Augmented Reality, the possibility of over-imposing artefacts on reality took an upward swing in 2016 with Pokemon Go a game that caught the attention of many people, in a broad range of ages. Partly on the wave of that success many other games have taken advantage of augmented reality and more recently the release of libraries by Apple (ARKit) and Google (ARCore) have provided further steam to the development of AR applications.
The consumer market, so far, has been in the lead, but now there are several signs indicating that AR is being adopted by the Industry and by Business as a way to make workers more efficient, i.e. leading to cost decrease and we know that something decreasing production and delivery cost is going to win the market.
Whilst the consumer market is likely to keep accessing AR through the smartphone (this is the device that is in their hand at any time) the business market is more likely to make use of AR through specialised devices, like glasses.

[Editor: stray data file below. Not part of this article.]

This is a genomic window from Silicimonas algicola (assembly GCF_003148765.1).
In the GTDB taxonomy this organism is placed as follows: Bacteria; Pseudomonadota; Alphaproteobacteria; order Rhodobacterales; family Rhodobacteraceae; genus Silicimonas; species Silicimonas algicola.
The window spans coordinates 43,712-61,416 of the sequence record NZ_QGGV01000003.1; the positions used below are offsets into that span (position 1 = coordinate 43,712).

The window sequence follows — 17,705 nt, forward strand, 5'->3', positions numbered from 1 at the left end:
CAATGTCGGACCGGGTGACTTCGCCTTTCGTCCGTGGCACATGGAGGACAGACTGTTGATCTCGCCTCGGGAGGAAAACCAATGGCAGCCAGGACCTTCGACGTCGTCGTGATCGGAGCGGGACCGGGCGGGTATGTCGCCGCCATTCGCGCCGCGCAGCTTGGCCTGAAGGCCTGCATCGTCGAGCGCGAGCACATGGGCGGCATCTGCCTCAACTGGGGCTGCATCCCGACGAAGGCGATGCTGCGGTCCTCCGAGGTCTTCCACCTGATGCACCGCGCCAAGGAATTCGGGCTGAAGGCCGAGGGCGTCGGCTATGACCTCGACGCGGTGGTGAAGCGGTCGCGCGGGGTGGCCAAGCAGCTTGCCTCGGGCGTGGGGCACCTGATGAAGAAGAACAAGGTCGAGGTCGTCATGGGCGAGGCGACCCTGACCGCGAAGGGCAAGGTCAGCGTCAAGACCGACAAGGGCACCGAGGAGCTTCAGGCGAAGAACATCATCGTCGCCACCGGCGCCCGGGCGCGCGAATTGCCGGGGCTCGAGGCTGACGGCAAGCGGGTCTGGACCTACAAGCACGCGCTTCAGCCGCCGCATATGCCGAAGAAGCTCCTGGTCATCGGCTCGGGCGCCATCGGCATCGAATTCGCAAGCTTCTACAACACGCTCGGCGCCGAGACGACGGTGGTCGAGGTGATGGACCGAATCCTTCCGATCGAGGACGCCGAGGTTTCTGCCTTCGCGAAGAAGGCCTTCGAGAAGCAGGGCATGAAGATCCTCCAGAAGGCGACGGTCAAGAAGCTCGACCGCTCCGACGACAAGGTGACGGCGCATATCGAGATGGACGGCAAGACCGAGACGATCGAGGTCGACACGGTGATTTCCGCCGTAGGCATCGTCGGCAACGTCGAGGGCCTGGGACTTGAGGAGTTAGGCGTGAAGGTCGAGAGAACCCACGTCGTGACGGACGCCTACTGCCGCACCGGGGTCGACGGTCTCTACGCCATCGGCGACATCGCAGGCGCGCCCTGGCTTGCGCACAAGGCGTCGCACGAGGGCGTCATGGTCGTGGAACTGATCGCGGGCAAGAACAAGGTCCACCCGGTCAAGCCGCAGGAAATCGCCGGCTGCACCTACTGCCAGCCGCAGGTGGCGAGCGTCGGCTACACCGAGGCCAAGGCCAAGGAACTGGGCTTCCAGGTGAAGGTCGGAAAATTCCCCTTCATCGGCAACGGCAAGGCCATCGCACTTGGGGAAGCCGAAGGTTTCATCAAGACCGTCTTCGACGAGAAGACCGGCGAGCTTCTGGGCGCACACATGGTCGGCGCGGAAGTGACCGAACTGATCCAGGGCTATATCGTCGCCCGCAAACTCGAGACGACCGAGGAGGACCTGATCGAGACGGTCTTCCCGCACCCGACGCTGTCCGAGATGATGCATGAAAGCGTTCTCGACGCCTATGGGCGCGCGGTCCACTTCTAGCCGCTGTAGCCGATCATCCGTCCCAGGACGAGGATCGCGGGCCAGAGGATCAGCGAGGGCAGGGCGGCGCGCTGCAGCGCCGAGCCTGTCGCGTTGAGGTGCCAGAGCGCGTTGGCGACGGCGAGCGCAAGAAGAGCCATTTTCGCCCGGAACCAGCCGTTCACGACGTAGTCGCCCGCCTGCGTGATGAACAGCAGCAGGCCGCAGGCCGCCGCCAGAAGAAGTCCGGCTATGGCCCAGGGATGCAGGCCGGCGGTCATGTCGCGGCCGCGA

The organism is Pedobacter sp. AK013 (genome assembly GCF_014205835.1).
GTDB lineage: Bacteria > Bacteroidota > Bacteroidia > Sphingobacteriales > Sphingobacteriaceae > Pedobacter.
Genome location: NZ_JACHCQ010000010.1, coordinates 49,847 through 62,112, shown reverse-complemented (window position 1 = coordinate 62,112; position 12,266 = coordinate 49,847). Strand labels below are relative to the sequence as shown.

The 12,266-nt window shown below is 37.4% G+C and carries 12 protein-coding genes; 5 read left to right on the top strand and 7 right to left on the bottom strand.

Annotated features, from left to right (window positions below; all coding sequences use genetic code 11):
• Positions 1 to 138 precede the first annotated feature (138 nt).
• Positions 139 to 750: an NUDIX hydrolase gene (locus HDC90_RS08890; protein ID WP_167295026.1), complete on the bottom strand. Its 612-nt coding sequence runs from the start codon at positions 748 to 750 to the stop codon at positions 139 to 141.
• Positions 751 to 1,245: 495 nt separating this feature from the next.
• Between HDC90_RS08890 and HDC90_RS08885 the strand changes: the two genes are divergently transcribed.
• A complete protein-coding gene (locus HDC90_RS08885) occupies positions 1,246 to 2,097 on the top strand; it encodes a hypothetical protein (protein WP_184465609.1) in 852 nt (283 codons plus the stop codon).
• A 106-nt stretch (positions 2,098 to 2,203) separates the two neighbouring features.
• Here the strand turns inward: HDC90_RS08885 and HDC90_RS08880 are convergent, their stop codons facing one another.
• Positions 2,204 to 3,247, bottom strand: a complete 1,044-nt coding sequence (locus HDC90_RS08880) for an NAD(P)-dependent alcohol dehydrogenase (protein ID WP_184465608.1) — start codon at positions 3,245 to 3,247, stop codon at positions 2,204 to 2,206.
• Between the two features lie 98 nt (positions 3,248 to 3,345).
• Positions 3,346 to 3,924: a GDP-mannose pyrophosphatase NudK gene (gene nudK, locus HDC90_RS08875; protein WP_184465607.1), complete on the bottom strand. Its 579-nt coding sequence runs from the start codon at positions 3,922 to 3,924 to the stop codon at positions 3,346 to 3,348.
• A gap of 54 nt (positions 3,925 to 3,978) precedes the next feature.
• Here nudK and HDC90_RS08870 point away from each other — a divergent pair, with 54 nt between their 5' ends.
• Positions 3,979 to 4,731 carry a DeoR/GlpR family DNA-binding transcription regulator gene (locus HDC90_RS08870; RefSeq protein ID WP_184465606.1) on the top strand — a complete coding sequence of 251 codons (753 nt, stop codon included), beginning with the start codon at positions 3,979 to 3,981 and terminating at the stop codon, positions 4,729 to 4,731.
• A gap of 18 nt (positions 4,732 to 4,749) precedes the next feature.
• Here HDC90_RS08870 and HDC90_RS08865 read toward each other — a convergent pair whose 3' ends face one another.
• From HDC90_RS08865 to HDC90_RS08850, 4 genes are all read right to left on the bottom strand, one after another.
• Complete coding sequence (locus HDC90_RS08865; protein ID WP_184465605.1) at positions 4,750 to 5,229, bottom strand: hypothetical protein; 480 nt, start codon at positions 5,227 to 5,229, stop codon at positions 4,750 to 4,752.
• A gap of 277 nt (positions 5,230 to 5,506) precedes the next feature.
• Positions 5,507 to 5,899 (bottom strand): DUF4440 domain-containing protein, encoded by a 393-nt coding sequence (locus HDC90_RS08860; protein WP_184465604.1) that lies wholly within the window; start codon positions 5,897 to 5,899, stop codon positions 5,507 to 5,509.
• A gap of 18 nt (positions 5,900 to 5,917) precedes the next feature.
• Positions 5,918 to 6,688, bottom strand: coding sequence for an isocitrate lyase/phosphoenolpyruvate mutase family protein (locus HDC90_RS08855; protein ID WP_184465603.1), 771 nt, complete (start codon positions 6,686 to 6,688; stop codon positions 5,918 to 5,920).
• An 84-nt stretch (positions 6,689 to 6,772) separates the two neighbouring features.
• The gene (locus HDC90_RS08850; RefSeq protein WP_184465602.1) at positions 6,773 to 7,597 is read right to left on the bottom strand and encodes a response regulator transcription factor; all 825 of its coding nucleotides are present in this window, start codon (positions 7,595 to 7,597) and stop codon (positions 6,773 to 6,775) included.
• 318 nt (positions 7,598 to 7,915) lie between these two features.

According to ARtillry Insight the global AR revenues will grow from the 0.829B$ of 2016 to 47.7B$ in 2021. This growth is much higher than the one expected in the consumer market (0.975B$ in 2016 – 15.8B$ in 2021). Hence we can expect the industry to take lead in AR evolution in the coming years.
Notice that according to ARtillry the market for VR will remain dominated by the consumer market in the next 5 years, reaching 11.5B$ value in the consumer market vs a 4.4B$ of the industry market (projection of revenues in 2021).
There are some rumours that Appel is working on their version of AR glasses, and some are expecting to see their product in 2019, others in 2020. We’ll see.
For sure the AR is going to become more and more part of our everyday reality and it will act as a bridge to see the digital twins of many objects around us. Electronic tagging, visual recognition and IoT are all going to play a significant role in this evolution.